The infamous Collatz conjecture

It’s strange, it’s insoluble, but it always works. 3X+1 is in infamous Collatz conjecture. And it works like this. Take any positive integer(whole number). If it’s odd, multiply by three and add one. If even, divide by two. And just keep going. And going. And going. Sooner or later your operations will end in a loop of just three integers:4, 2 and 1. No one has formally proved it yet, but every number tried always ends up the same.

This is the fascination of mathematics. It’s one of those curious small ideas which suddenly produce a vast ecology of learning. Like fractals, imaginary numbers, fibbonacci sequences and so on. Mathematicians spend careers studying them, ending up with mountains of data and vast computer algorithms. Sometimes they get a formal proof, sometimes they don’t. But for us, it’s not quite the point, maybe because we are not mathematicians.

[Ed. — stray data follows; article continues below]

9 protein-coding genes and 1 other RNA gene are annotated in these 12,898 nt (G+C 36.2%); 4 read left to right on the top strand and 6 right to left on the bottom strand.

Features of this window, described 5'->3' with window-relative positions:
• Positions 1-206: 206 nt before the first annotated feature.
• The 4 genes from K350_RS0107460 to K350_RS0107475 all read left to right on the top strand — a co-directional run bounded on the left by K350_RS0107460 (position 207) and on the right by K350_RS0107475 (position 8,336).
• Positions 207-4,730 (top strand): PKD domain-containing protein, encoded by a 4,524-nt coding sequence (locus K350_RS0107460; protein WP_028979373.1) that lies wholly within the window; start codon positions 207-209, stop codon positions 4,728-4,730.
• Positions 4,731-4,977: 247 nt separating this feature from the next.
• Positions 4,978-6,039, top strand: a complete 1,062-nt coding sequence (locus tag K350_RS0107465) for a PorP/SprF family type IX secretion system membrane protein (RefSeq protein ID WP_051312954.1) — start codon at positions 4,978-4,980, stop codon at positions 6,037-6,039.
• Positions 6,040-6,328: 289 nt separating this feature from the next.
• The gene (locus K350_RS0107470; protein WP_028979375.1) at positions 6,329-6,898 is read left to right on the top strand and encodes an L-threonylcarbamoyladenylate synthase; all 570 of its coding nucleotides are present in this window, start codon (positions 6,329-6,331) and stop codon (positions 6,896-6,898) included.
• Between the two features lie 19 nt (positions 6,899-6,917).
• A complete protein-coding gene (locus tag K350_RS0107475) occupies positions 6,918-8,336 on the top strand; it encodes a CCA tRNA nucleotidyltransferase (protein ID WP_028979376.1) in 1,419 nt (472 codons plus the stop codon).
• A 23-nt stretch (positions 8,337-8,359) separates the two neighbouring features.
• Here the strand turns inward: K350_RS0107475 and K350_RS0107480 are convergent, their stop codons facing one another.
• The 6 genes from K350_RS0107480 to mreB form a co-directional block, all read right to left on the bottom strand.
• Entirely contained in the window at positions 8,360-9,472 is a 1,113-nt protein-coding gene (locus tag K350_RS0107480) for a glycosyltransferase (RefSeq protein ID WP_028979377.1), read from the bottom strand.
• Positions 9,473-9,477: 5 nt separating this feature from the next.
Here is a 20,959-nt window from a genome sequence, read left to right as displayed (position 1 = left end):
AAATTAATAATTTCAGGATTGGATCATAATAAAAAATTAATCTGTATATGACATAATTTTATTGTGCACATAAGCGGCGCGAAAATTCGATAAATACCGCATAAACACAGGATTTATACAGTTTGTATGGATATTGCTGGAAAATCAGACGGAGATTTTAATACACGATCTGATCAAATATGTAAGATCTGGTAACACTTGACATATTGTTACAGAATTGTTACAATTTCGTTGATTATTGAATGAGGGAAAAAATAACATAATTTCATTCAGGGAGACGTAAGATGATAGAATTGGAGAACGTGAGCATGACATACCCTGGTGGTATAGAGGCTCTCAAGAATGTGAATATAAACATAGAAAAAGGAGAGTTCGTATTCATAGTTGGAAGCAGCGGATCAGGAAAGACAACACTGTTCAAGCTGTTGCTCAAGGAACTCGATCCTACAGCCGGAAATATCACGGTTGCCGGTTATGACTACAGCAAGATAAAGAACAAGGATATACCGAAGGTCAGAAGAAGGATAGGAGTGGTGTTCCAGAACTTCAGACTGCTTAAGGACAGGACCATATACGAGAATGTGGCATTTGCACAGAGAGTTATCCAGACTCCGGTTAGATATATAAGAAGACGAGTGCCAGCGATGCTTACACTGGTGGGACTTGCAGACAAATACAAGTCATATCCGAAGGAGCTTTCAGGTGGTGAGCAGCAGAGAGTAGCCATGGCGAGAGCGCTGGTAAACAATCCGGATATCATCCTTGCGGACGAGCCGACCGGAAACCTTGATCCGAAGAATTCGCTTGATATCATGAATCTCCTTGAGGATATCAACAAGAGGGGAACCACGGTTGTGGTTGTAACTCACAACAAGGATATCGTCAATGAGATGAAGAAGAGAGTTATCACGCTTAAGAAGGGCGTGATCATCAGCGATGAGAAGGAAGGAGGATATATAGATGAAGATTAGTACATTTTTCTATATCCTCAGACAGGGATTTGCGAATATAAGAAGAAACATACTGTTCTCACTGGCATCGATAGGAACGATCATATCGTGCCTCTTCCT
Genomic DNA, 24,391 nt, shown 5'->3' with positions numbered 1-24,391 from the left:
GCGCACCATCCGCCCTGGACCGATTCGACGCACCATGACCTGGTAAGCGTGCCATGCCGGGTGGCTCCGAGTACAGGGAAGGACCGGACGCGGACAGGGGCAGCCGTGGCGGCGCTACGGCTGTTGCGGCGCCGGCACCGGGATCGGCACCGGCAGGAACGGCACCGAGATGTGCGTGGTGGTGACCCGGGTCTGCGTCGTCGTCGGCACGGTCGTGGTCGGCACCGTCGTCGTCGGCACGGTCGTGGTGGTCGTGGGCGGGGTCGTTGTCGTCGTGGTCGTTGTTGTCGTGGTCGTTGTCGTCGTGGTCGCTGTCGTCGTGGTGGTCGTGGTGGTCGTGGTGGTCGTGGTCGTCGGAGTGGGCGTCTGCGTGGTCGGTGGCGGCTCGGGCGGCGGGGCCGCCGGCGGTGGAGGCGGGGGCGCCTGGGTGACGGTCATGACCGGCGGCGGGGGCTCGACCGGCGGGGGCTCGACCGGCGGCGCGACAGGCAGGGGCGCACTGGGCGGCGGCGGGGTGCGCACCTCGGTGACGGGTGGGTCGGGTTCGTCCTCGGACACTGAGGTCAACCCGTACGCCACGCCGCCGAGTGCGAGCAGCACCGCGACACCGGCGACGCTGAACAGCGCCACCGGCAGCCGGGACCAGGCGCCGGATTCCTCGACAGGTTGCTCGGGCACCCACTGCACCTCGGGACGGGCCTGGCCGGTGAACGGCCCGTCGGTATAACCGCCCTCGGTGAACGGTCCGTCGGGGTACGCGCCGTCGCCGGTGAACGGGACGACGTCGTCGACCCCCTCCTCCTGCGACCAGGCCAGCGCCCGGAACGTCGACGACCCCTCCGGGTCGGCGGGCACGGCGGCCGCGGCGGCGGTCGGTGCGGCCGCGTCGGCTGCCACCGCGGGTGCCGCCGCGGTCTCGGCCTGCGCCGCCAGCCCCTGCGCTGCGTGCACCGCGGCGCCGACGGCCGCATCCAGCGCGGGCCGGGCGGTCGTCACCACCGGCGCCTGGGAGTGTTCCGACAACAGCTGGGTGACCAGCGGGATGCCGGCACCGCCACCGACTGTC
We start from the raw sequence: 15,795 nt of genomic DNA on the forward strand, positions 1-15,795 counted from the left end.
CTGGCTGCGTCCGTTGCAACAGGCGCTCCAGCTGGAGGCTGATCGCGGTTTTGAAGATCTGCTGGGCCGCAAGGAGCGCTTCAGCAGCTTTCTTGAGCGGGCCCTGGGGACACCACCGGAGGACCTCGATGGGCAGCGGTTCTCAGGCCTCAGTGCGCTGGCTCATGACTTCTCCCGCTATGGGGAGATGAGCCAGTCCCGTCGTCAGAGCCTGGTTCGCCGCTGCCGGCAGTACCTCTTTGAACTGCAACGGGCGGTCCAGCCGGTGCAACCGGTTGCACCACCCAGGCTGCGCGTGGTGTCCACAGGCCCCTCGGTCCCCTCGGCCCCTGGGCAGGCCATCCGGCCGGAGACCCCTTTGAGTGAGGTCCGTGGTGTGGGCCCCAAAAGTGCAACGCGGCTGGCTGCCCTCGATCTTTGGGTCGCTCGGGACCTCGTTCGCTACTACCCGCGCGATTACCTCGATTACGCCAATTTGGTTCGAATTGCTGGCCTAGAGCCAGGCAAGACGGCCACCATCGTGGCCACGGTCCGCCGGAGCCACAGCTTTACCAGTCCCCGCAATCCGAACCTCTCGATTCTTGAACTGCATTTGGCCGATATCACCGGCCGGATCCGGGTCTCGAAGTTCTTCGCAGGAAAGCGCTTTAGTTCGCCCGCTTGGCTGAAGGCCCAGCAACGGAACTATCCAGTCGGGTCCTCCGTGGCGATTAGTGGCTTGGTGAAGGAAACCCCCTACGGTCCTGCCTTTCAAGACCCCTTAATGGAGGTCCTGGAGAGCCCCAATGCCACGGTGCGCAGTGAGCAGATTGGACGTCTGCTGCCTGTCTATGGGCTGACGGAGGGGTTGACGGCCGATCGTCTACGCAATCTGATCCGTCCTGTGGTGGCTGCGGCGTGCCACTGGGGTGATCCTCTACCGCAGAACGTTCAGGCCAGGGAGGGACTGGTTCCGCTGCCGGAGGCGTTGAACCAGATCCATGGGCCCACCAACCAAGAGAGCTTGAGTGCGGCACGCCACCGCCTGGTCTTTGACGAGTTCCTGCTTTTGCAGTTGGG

What we are is scientists, much of the time. Or at least Natural Philosophers. And what interests us is the way these mathematical conjectures describe deep patterns in nature. Take fractals-they are more than a mathematical game, they describe patterns of growth in all sorts of living things. The Collatz conjecture seems to accurately describe the way corals grow. Imaginary numbers were entirely made up-but you can’t understand the equations for all sorts of electromagnetic phemonena without them. Are all these formulae hinting at deeper structures in reality which we do not yet understand, or have hardly glimpsed?

We have a nice video by some enthusiastic Americans which explans Collatz incredibly well. You’ll be amazed by the amount of data they have squeezed out, and the pictures. And remember, any learning, if honestly done, will probably be useful some day.

#mathematics #nature #fractal #conjecture #sequence

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